Brian Tamaki convinced 700 men to "pledge allegiance" to him at a Destiny Church conference. Makes the tithing and chastity rings look pretty harmless, doncha think?
The man with his own television show, line of t-shirts and hats, and the requisite blonde and glamorous helpmate, has convinced 700 members of his Destiny mega-church—all of them men, naturally—to pledge an oath of loyalty to him. Apparently Tamaki is not just a hair gel-abuser and motorcycle fancier, he is the "tangible expression of God" and therefore his "sons" must never "get in his face".
"Even though he is very sociable and open—remember who he is!" says a document called Protocols and Requirements Between Spiritual Father & His Spiritual Sons, which the wily George obtained after Destiny's Labour Weekend conference in Auckland.
"Above all, we stand here today in the presence of God to enter into this sacred covenant with our man of God, Bishop Brian Tamaki," says Protocols and Requirements. The "sons" must "feel Bishop's flow and be attentive to his thoughts and directions", which "gives unity and power to what God is saying and doing through him".
Sons are to wear covenant rings on their right hands to remind them of the commitment they've made to Tamaki, which is reminiscent of the chastity rings Tamaki convinced young members of his flock to wear a few years ago, and just as creepy.
At first glance this all seems like nonsense. Tamaki has always had a theatrical flair and healthy ego. He is very much reminiscent of shamed American televangical preacher Jim Bakker who, with his chipmunk-cheeked wife Tammy Faye, preached prosperity gospel in the 80s and set up his own now defunct theme park, Heritage USA, in Ohio, a sort of far-right Disneyland with a water park, conference centre and luxury hotel. Bakker got into difficulty when he over-promised theme-park privileges to church members who paid exorbitant fees for the use of hotel suites. Before that there was widespread concern with his practice of asking viewers of his Praise the Lord television show to send him money, a glitzy form of panhandling. Oh, and then there was the business with Jessica Hahn, a church secretary with whom he dallied.
Bakker wrote a book, I Was Wrong, in 1996, now available on Ebay for $1. Tamaki has also written a book, More Than Meets the Eye, sold on the Destiny website for $30. It is advertised with this breathless pronouncement: "Never before have the forces of religious, political and social activism converged more powerfully than in the life of Brian Tamaki."
I interviewed Brian Tamaki and his wife Hannah for the Herald five years ago, when their churches were spreading round the North Island like an unholy rash and Tamaki was trying to extend his influence to the political sphere with the establishment of a Destiny political party. I went to their Mt Wellington headquarters with the memory of various offensive Destiny Party pronouncements on male-female relationships and homosexuality fresh in my mind.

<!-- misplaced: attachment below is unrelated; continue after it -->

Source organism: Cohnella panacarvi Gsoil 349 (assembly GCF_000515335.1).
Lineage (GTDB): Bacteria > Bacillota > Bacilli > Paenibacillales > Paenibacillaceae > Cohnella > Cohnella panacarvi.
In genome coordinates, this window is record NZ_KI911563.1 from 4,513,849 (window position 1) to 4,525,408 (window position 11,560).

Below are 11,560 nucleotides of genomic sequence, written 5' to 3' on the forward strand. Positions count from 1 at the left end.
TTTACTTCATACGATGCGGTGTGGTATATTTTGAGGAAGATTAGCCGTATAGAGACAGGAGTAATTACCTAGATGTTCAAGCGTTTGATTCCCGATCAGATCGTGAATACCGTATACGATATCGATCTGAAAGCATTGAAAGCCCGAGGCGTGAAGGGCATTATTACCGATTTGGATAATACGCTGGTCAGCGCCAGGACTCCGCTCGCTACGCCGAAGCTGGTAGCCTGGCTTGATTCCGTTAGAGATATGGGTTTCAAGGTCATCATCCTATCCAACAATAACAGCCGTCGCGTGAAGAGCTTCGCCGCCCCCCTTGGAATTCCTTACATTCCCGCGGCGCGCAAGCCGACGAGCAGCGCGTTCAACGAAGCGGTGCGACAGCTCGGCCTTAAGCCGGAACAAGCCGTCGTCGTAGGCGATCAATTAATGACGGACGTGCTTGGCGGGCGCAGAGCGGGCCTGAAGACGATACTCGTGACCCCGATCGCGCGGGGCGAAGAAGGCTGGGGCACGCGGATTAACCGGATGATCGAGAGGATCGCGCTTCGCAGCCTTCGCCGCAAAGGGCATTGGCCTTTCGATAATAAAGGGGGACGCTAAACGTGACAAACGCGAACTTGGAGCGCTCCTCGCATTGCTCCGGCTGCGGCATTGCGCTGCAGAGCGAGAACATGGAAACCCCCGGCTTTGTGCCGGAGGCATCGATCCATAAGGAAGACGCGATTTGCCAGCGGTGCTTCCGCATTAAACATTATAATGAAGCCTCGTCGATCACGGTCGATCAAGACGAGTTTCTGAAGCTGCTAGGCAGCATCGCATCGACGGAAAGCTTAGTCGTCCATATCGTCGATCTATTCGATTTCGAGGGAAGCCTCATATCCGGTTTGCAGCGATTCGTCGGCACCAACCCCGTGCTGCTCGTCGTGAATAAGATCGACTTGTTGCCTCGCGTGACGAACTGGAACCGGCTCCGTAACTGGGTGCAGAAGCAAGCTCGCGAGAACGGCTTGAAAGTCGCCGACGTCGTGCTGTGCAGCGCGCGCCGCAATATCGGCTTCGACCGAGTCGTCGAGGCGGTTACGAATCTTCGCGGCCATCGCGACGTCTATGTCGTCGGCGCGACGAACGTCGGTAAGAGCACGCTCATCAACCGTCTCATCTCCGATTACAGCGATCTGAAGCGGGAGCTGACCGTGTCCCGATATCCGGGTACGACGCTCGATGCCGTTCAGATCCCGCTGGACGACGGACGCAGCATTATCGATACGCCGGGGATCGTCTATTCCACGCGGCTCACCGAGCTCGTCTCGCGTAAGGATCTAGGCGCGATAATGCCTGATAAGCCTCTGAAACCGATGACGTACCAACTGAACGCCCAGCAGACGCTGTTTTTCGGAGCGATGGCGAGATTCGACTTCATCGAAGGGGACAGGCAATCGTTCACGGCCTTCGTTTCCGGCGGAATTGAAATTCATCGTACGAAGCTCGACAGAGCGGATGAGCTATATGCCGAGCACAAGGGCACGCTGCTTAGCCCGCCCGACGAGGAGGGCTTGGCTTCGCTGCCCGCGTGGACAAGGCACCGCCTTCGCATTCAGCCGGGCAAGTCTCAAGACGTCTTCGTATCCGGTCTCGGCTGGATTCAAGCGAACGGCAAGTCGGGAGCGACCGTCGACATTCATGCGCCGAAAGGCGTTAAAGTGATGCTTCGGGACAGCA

And I found to my surprise that I rather liked the fragrant Brian and Hannah, despite their problematic beliefs and their blindingly white teeth, big hair, and love of leather clothing. They struck me as charming, confident and in love. They also struck me as folks with their eye on the main opportunity. They were undoubtedly flourishing as their church flourished. I have never known another minister (and it so happens I know a number of ministers fairly well) to enjoy as much personal wealth and self-satisfaction. There was something off about Destiny and I left their complex feeling unsettled. I kept abreast of their comings and goings as they hit the headlines for one absurd reason after another but my unease dissipated as the clownishness intensified.
And then Brian Tamaki faded from public view. His political party achieved nothing except to entertain a pack of gallery reporters who didn't treat Destiny with any more gravitas than they would apply to the McGillicuddy Serious Party or those yogic flyers. I had forgotten all about the charismatic preacher until I saw a story in the Herald on Sunday about the sale of his luxurious Maraetai Beach home. And the mention of last year's Destiny Labour Weekend conference, at which there was, reportedly, talk of establishing a Destiny walled city in South Auckland, a claim the church has denied. Back in 2006 Tamaki was quoted in Rotorua's Daily Post as saying the church wanted to create a "city within a city".
And now this. My unease is back and a quick tour of the Destiny website has just made me more uncomfortable. Reading one of the self-proclaimed Bishop's messages costs $4.99. You may buy a notebook to record your sermon notes for $15, one emblazoned with a picture of Hannah and a heart pattern for the ladies and one with a picture of Brian next to the word "Gladiators" for the guys. There is a special page for donations with this message: "If you will be faithful with what you have right now there is no limit to what God can do with your life". Sounds like the faithful are being promised good things if they donate to the church, which sounds like a bad idea to me.
I don't know if I agree with Garth George's charge that Destiny is transforming itself into a cult but certainly when a church is all about glorifying its human leader and not its God there is something afoot. And if it costs money to share a church's message, well that's fishy too. I have a feeling we are about to see a whole lot more of Brian and Hannah.